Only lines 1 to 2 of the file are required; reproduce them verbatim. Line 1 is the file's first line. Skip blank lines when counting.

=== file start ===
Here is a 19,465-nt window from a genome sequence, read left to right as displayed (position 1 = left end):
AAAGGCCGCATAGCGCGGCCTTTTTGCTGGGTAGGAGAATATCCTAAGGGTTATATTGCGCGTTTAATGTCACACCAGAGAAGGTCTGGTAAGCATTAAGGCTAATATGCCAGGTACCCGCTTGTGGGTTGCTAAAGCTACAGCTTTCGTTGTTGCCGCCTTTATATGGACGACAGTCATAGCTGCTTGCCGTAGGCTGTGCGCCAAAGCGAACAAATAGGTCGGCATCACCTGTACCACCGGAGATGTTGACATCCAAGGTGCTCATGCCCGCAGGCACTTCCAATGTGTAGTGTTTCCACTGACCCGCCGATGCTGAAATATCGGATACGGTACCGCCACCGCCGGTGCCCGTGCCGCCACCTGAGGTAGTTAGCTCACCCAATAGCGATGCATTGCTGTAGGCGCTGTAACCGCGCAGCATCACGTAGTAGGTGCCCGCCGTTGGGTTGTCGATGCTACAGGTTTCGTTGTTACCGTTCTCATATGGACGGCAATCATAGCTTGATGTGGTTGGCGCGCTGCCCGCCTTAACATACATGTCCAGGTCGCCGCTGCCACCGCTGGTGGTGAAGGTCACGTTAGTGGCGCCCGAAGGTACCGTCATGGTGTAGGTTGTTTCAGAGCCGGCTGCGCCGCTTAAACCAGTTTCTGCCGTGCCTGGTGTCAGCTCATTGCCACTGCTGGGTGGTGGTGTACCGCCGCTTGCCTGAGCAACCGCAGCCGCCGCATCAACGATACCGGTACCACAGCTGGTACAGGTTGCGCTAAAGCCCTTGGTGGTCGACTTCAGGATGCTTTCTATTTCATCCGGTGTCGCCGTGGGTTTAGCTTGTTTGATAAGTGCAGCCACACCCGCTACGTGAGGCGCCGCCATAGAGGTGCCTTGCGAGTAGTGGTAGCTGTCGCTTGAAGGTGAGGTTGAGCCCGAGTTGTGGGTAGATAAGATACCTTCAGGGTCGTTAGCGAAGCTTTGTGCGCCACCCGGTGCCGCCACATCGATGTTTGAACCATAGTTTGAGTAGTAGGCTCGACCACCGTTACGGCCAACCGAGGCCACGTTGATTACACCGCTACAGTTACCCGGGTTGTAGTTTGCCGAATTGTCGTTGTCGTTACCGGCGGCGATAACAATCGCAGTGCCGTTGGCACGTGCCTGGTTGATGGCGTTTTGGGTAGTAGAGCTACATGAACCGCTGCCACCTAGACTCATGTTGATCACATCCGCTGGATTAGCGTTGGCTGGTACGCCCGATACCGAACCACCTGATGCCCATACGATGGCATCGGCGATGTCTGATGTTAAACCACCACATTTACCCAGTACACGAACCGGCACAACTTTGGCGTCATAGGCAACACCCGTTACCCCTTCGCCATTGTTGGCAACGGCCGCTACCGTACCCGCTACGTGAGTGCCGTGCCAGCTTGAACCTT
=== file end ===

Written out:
Here is a 19,465-nt window from a genome sequence, read left to right as displayed (position 1 = left end):
AAAGGCCGCATAGCGCGGCCTTTTTGCTGGGTAGGAGAATATCCTAAGGGTTATATTGCGCGTTTAATGTCACACCAGAGAAGGTCTGGTAAGCATTAAGGCTAATATGCCAGGTACCCGCTTGTGGGTTGCTAAAGCTACAGCTTTCGTTGTTGCCGCCTTTATATGGACGACAGTCATAGCTGCTTGCCGTAGGCTGTGCGCCAAAGCGAACAAATAGGTCGGCATCACCTGTACCACCGGAGATGTTGACATCCAAGGTGCTCATGCCCGCAGGCACTTCCAATGTGTAGTGTTTCCACTGACCCGCCGATGCTGAAATATCGGATACGGTACCGCCACCGCCGGTGCCCGTGCCGCCACCTGAGGTAGTTAGCTCACCCAATAGCGATGCATTGCTGTAGGCGCTGTAACCGCGCAGCATCACGTAGTAGGTGCCCGCCGTTGGGTTGTCGATGCTACAGGTTTCGTTGTTACCGTTCTCATATGGACGGCAATCATAGCTTGATGTGGTTGGCGCGCTGCCCGCCTTAACATACATGTCCAGGTCGCCGCTGCCACCGCTGGTGGTGAAGGTCACGTTAGTGGCGCCCGAAGGTACCGTCATGGTGTAGGTTGTTTCAGAGCCGGCTGCGCCGCTTAAACCAGTTTCTGCCGTGCCTGGTGTCAGCTCATTGCCACTGCTGGGTGGTGGTGTACCGCCGCTTGCCTGAGCAACCGCAGCCGCCGCATCAACGATACCGGTACCACAGCTGGTACAGGTTGCGCTAAAGCCCTTGGTGGTCGACTTCAGGATGCTTTCTATTTCATCCGGTGTCGCCGTGGGTTTAGCTTGTTTGATAAGTGCAGCCACACCCGCTACGTGAGGCGCCGCCATAGAGGTGCCTTGCGAGTAGTGGTAGCTGTCGCTTGAAGGTGAGGTTGAGCCCGAGTTGTGGGTAGATAAGATACCTTCAGGGTCGTTAGCGAAGCTTTGTGCGCCACCCGGTGCCGCCACATCGATGTTTGAACCATAGTTTGAGTAGTAGGCTCGACCACCGTTACGGCCAACCGAGGCCACGTTGATTACACCGCTACAGTTACCCGGGTTGTAGTTTGCCGAATTGTCGTTGTCGTTACCGGCGGCGATAACAATCGCAGTGCCGTTGGCACGTGCCTGGTTGATGGCGTTTTGGGTAGTAGAGCTACATGAACCGCTGCCACCTAGACTCATGTTGATCACATCCGCTGGATTAGCGTTGGCTGGTACGCCCGATACCGAACCACCTGATGCCCATACGATGGCATCGGCGATGTCTGATGTTAAACCACCACATTTACCCAGTACACGAACCGGCACAACTTTGGCGTCATAGGCAACACCCGTTACCCCTTCGCCATTGTTGGCAACGGCCGCTACCGTACCCGCTACGTGAGTGCCGTGCCAGCTTGAACCTT